If programming languages were exes

 

[ Please excuse this ridiculous flight of fancy. This post occurred to me yesterday while I was hypoxically working my way up Claremont on a bike. ]

An common game among the nerderati is to compare favorite computer languages, talking trash about your friends’ favorites. But what if programming languages were ex-girlfriend (or -boyfriends)?

Perl 5

Perhaps not the most handsome ex, but probably the most easy-going. Perl was up for anything and didn’t care much what you did as long as it was fun. Definitely got you in trouble a few times. Did not get jealous if you spent time with other languages. Heck, Perl even encouraged it as long as you could all play together. Perl was no priss, and taught you about things that you shouldn’t even describe in polite company. The biggest problem with Perl is that nobody approved, and in the end, you dumped Perl because everyone told you that you had to grow up and move on to a Nice, Serious Language. But you do wonder what might have been…

Perl 6

Never actually went on a date. Stood you up many times.

Python

Trim and neat, Python really impressed you the first time you met. Python came with a lot of documentation, which was a breath of fresh air at first. However, the times when Python’s inflexibility proved annoying started to mount. After one PEP talk too many, you decided to move on. You still remember that one intimate moment when Python yelled out “you’re doing it wrong!” Relationship- ender. Mom was disappointed.

C++

C++ seemed to have it all. It knew just about everything to know about programming. If you heard of some new idea, the odds were that C++ had heard of it before you and incorporated awhile back. You had many intellectual conversations about computer science with C++. Thing is, C++ seemed kind of rulesy, too, and it was hard to know what C++ really wanted from you. Most annoying, whenever you didn’t know what C++ wanted, it blamed you for not “getting” it. C++ also seemed to have a bit of a dark side. Sure, most of the time C++ could be elegant and structured, but more than once you came home to find C++ drunk and in bed with C doing some truly nasty things.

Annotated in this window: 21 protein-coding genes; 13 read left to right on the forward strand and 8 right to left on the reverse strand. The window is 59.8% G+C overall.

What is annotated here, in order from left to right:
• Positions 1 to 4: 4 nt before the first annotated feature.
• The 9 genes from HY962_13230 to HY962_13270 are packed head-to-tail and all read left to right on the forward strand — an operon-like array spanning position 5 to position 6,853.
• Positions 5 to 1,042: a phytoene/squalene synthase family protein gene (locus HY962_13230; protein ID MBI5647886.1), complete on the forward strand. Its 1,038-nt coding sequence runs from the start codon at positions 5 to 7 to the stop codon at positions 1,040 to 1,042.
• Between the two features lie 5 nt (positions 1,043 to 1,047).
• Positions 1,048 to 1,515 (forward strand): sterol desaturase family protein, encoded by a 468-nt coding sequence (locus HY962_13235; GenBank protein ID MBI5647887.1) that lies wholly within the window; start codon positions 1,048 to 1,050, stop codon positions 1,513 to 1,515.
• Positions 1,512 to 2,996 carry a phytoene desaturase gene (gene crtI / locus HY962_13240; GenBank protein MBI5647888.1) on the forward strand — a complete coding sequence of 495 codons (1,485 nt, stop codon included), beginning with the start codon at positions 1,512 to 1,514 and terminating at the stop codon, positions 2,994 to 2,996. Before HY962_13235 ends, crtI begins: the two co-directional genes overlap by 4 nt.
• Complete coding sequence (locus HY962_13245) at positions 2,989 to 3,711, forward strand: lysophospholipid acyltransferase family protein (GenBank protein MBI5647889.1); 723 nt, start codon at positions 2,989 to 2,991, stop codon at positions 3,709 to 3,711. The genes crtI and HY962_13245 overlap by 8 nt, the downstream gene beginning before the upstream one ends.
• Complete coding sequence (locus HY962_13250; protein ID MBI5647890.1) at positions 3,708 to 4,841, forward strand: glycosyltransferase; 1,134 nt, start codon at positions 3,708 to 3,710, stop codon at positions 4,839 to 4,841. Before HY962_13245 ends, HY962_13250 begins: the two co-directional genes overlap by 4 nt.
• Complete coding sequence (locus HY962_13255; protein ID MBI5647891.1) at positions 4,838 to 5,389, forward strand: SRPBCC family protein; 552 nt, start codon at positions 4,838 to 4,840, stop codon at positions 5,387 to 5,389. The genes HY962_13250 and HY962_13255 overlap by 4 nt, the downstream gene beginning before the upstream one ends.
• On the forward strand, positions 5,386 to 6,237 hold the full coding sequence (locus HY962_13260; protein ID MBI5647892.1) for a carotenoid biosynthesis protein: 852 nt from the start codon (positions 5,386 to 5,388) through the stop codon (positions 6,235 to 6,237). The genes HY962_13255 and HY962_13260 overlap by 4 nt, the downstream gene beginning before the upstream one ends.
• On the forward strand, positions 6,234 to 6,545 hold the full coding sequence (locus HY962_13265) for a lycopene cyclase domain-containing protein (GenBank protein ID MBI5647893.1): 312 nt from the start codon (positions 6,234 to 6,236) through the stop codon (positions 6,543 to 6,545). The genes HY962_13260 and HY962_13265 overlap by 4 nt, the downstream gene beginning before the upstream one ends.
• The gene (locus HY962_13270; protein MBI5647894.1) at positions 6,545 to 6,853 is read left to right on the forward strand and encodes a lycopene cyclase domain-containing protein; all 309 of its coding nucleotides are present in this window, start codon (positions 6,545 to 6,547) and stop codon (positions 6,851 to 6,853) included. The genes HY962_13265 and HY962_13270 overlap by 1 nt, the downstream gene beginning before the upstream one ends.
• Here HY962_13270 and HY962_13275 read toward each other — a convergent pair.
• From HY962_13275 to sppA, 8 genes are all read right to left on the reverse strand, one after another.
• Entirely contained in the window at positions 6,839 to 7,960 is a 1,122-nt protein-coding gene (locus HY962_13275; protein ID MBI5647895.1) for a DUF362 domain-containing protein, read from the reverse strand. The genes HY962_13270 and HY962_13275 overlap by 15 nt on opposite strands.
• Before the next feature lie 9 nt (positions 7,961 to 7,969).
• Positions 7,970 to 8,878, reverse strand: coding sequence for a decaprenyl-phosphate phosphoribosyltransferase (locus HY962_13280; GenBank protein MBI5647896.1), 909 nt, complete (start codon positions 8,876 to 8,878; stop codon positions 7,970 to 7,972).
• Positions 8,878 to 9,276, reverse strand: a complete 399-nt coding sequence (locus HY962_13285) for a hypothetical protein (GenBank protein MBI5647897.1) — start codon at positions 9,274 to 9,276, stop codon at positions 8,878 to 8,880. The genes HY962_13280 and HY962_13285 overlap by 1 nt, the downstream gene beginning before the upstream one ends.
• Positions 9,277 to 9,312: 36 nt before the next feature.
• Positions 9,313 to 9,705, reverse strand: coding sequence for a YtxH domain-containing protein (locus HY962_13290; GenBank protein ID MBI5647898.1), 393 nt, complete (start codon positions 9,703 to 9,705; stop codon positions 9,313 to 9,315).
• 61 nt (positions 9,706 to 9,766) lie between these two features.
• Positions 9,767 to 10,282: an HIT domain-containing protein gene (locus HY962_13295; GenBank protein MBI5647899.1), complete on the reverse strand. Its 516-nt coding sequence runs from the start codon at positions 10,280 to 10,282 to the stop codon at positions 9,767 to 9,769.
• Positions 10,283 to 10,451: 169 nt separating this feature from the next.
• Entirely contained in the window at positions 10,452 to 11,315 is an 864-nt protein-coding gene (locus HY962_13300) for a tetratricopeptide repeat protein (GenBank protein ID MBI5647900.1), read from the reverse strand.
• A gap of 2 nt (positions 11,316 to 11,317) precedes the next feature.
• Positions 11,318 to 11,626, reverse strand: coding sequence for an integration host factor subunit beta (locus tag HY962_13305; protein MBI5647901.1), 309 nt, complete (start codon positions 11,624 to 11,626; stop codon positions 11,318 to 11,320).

C

C is not an ex. C is your grumpy grandpa/ma who gives zero f@#ks what the kids are doing today. C is the kind of computer language that keeps a hot rod in the garage, but crashes it every time it takes it out. It’s a wonder C is still alive, given its passtime of lighting M-80’s while holding them between its fingers. Thing is, it’s actually pretty fun to hang out with C, someone who can tell good stories and get its hands dirty.

PHP

Looked a lot like Perl, just as promiscuous, but never said or did anything that made you think or laugh. Boring. Dumped.

Haskell

The weird kid in high school that sat alone and didn’t seem to mind be ostracized. Everything Haskell ever said in class was interesting, if cryptic. There was something attractive about Haskell, but you could never put your finger on it. In the end, you couldn’t imagine a life as such an outsider, so you never even got Haskell’s phone number.

Excel

Wore a tie starting in elementary school, Excel was set on business school. Funny thing was that beneath that business exterior, Excel was a complete slob. Excel’s apartment was a pig sty. It was amazing anything ever worked at all. Pretty boring language in the end, though. Went on a few dates, but no chemistry.